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White House Launches Performance, Accountability System to Track Environmental Approvals for Major Infrastructure Projects

October 18, 2018

The White House Office of Management and Budget (OMB) recently released a new memorandum (Memorandum M-18-25), in coordination with the Council on Environmental Quality (CEQ) and the Federal Permitting Improvement Steering Council, establishing a brand new “accountability system” to track and score federal agencies performance in meeting the President Trump’s two-year timeline for completing environmental reviews and authorization decisions on “major infrastructure projects.” The memo requires, and outlines the procedures by which, all agencies that have a role in environmental approvals for infrastructure must regularly track and measure their performance in meeting a list of goals that aim to expedite and improve infrastructure permitting.  Agencies must submit tracking information to OMB and the Federal Agency Portal of the “Federal Infrastructure Permitting Dashboard.” OMB will score each agency’s performance, issue reports, and “consider each agency's performance during budget formulation and determine whether appropriate penalties... must or should be imposed.”      

Specifically, the accountability system will require agencies to report data on different performance indicators including whether they are jointly and cooperatively processing environmental reviews and making authorization (permitting) decisions, whether they are meeting major milestone target dates, and the time it takes to complete reviews and make decisions. OMB will review agencies’ performance through the new system at least once each quarter and publish a quarterly scorecard of agency performance and overall progress toward achieving “Cross-Agency Priority Goals to Modernize Infrastructure Permitting.”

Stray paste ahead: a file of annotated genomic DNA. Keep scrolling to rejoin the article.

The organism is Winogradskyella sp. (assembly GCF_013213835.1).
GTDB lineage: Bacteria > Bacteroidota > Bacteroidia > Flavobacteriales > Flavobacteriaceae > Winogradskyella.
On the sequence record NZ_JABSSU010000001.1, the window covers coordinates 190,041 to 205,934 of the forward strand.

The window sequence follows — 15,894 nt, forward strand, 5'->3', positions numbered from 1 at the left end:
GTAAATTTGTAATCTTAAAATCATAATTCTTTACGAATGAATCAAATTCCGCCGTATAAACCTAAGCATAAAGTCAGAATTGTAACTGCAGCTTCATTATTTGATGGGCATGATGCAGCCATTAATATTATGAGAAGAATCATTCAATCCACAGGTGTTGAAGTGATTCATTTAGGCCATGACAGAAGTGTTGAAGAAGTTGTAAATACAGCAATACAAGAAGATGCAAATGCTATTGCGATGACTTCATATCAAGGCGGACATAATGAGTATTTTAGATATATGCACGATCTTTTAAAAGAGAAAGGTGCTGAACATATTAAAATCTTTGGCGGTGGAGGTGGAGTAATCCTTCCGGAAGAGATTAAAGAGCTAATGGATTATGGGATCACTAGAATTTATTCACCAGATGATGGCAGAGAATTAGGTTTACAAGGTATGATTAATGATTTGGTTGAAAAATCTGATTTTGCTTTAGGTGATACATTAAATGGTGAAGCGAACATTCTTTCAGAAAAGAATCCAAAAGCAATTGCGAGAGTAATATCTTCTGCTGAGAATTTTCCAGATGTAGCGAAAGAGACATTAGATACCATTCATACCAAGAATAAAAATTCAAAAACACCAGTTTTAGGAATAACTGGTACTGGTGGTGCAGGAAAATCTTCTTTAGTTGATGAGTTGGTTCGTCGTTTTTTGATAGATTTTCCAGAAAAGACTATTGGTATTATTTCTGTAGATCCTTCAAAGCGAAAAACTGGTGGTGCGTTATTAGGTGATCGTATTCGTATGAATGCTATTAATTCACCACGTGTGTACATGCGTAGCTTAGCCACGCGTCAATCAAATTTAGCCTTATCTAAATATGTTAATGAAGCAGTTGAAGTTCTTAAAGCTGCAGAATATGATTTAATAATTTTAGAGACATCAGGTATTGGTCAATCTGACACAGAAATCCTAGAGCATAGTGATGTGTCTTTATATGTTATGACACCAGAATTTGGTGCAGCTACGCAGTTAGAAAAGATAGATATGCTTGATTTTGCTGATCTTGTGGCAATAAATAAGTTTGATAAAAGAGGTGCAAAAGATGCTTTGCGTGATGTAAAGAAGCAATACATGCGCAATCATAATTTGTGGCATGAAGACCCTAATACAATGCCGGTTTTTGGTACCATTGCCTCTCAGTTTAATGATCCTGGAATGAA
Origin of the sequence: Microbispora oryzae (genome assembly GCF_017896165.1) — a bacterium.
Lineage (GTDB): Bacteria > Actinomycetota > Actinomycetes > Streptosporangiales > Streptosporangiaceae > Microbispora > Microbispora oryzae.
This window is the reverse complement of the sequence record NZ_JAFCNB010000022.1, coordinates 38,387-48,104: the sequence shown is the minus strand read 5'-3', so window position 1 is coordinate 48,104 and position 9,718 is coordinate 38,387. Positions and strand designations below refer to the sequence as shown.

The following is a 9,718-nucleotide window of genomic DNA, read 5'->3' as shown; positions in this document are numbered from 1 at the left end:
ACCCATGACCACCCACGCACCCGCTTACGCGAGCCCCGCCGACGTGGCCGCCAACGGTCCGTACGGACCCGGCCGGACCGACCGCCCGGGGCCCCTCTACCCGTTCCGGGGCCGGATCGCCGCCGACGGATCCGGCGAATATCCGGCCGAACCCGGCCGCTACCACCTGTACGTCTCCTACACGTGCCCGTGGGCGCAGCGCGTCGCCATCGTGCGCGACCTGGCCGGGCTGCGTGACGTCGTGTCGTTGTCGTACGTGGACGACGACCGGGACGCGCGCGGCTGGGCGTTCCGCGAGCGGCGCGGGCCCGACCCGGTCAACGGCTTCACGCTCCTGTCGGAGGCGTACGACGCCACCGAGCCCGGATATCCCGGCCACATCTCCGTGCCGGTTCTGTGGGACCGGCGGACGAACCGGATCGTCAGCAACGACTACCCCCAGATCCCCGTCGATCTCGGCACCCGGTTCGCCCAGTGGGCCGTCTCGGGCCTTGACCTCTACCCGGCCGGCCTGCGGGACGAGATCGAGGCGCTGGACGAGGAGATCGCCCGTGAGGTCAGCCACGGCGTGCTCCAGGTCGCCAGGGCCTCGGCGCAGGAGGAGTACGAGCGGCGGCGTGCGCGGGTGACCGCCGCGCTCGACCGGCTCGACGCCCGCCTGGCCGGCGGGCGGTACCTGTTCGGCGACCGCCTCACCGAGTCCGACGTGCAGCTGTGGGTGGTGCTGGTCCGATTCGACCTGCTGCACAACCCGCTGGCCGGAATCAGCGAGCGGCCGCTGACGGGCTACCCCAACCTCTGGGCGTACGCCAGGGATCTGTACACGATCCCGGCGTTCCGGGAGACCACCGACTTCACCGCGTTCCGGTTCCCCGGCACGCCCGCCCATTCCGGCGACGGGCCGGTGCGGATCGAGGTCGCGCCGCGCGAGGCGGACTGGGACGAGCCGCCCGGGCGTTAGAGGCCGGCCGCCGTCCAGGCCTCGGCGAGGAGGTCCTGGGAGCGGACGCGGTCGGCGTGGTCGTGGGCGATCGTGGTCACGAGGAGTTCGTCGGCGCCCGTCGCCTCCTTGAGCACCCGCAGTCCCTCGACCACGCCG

Memorandum M-18-25 is intended to further implement Executive Order (EO) 13807, which holds federal agencies to a two-year timeline for completing the environmental review process on “major infrastructure projects.” The EOs key provisions call for some of the most significant actions to date including directing CEQ to review the exiting National Environmental Policy Act (NEPA) regulations (AGC submitted comments this summer) and giving CEQ new authority to mediate any interagency disputes.  In addition, it directs OMB to implement an accountability system that tracks and scores each agency’s performance and issue “reports.”   

Pursuant to EO 13807, a dozen federal agencies signed a Memorandum of Understanding (MOU) committing to “a more predictable, transparent, and timely Federal review and authorization process for deliver major infrastructure projects.”  These agencies are working to develop internal policies and procedures to outline how they will (1) come together collaboratively very early in the NEPA process, (2) establish permitting timetables with a two-year target deadline to get everything out, and (3) conduct federal environmental reviews concurrently (rather than sequentially), among other things. For example, see new guidance on the U.S. Environmental Protection Agency’s Website (scroll down to the bottom).

These recent actions are consistent with and complement AGC’s focus and recommended reforms for improving federal environmental review and permitting.

The EO defines “major infrastructure projects” as those requiring a full environmental impact statement (EIS) under NEPA and multiple permits, approvals, or other authorizations from federal agencies (collectively, “authorizations”), and for which sufficient and reasonably available funding has been identified.

For more information on environmental streamlining, please contact AGC’s Leah Pilconis at pilconisl@agc.org.

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